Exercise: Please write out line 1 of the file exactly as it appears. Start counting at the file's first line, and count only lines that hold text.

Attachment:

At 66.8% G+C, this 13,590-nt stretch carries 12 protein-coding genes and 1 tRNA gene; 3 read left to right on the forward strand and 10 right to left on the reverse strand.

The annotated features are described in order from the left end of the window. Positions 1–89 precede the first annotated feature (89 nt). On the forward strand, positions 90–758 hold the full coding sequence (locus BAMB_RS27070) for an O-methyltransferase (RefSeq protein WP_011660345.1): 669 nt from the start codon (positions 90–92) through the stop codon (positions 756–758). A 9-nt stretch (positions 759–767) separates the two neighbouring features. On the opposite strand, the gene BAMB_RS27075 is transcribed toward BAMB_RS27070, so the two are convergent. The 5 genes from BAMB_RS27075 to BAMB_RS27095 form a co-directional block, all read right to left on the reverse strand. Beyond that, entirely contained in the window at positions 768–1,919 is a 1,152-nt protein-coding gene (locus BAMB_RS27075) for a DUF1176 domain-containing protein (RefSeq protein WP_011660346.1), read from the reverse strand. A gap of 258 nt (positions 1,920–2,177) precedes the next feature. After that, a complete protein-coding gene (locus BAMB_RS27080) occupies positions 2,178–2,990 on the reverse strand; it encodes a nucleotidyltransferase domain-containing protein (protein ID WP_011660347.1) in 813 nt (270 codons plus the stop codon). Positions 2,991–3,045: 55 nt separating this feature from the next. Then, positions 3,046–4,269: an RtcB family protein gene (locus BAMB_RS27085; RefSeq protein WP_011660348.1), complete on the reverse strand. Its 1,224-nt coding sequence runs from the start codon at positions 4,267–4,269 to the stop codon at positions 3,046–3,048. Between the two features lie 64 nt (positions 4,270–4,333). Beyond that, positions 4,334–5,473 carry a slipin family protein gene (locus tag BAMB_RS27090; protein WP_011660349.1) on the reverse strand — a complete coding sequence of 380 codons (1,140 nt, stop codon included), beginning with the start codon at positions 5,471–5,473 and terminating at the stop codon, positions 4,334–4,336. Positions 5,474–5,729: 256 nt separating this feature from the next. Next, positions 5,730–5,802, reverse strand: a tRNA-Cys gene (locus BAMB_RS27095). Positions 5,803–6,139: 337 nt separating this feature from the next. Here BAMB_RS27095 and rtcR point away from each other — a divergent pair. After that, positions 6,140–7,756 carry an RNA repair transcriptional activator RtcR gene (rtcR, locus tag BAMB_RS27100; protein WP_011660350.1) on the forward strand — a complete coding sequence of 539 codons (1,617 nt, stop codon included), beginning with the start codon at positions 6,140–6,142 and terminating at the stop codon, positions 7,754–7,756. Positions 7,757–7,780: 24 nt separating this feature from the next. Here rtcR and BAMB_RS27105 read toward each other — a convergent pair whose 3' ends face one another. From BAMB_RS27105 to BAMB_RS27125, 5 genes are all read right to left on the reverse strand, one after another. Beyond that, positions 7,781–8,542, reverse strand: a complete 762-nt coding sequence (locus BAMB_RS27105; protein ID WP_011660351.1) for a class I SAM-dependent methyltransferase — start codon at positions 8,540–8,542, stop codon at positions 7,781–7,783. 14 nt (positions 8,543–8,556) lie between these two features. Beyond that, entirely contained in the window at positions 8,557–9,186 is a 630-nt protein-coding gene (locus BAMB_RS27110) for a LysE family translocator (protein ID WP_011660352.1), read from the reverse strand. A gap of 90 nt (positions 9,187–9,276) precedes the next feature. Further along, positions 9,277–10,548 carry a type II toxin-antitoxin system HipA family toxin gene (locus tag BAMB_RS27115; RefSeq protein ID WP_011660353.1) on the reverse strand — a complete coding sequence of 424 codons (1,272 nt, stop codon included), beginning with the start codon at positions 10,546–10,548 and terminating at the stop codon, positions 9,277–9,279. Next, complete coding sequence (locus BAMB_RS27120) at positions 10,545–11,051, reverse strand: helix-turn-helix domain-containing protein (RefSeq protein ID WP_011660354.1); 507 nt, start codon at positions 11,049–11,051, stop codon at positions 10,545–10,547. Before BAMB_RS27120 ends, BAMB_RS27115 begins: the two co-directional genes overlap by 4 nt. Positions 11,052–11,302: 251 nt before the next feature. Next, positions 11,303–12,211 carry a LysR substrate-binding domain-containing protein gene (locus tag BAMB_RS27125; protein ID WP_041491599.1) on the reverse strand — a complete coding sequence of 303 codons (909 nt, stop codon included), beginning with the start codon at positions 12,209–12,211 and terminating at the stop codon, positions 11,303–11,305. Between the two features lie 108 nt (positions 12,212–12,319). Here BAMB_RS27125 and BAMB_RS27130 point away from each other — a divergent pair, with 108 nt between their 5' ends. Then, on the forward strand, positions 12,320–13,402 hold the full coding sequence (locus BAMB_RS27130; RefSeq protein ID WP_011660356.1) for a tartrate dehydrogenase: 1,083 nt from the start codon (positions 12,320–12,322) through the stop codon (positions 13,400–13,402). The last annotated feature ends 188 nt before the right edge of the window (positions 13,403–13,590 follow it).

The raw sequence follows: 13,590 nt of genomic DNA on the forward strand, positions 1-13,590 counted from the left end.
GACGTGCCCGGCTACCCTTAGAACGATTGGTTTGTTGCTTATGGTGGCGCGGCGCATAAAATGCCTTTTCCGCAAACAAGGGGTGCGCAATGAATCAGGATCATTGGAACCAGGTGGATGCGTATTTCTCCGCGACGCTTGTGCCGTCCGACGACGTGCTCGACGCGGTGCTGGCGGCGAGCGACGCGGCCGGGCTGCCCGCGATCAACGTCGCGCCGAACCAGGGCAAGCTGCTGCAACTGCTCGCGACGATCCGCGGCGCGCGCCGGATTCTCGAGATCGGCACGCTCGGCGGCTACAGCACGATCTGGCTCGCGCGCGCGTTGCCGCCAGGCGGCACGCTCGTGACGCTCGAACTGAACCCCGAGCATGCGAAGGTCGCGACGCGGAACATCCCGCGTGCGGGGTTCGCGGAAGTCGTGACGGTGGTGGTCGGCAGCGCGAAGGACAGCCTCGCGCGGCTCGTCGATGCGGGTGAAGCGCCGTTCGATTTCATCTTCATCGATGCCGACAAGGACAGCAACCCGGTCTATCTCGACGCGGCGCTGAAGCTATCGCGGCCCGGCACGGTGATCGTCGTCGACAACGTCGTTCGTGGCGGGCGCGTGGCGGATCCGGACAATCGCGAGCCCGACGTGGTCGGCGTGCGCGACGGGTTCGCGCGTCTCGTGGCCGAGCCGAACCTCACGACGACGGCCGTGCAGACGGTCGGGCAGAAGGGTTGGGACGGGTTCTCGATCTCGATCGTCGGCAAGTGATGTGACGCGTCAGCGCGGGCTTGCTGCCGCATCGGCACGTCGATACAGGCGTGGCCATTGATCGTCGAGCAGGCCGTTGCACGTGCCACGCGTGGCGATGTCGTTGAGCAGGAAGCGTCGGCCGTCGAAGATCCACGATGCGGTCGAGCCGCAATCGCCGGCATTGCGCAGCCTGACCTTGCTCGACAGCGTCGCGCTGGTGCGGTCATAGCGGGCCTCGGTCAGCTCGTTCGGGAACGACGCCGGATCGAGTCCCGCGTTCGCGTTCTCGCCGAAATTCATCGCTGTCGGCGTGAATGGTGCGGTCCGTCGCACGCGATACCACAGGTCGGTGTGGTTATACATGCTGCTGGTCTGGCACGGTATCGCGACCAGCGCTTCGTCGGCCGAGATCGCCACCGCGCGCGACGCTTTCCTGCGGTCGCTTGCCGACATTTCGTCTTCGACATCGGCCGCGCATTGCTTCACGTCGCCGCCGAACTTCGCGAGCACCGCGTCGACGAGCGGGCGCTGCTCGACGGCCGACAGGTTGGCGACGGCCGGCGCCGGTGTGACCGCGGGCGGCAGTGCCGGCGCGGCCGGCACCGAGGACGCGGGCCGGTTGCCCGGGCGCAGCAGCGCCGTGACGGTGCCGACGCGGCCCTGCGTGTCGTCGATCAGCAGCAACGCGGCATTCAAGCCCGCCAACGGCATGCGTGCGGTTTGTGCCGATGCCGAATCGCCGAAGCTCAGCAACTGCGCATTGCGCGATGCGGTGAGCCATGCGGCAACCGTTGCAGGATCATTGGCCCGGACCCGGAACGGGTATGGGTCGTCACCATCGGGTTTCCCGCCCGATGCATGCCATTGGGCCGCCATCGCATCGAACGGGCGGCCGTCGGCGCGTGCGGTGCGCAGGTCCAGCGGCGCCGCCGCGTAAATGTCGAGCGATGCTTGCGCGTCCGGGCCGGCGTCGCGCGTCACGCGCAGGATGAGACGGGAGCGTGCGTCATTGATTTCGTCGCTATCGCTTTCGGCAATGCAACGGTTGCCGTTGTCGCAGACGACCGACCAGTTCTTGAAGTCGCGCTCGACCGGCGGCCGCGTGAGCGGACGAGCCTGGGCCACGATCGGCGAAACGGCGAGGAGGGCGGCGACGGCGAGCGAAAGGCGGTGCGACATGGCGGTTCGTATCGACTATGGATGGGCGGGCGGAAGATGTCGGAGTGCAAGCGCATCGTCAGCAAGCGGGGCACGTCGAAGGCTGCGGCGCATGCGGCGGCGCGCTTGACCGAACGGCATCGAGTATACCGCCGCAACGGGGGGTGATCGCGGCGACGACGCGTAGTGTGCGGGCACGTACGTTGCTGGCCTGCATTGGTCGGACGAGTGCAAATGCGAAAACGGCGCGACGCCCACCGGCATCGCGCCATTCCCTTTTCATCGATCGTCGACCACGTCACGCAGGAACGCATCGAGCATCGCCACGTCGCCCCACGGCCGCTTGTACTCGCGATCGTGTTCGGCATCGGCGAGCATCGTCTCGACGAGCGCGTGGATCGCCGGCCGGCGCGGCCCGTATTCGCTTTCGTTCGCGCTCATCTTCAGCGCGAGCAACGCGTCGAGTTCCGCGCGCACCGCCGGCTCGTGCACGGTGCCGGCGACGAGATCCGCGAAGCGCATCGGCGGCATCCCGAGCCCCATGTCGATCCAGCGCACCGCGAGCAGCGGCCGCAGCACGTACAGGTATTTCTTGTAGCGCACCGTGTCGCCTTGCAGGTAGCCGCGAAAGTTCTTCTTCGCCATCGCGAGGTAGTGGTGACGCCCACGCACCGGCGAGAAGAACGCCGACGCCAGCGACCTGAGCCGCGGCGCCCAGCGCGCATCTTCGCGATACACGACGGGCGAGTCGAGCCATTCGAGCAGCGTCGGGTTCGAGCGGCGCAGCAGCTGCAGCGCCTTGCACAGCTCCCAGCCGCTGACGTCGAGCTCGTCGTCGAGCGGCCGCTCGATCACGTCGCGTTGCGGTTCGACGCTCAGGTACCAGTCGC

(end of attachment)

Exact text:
At 66.8% G+C, this 13,590-nt stretch carries 12 protein-coding genes and 1 tRNA gene; 3 read left to right on the forward strand and 10 right to left on the reverse strand.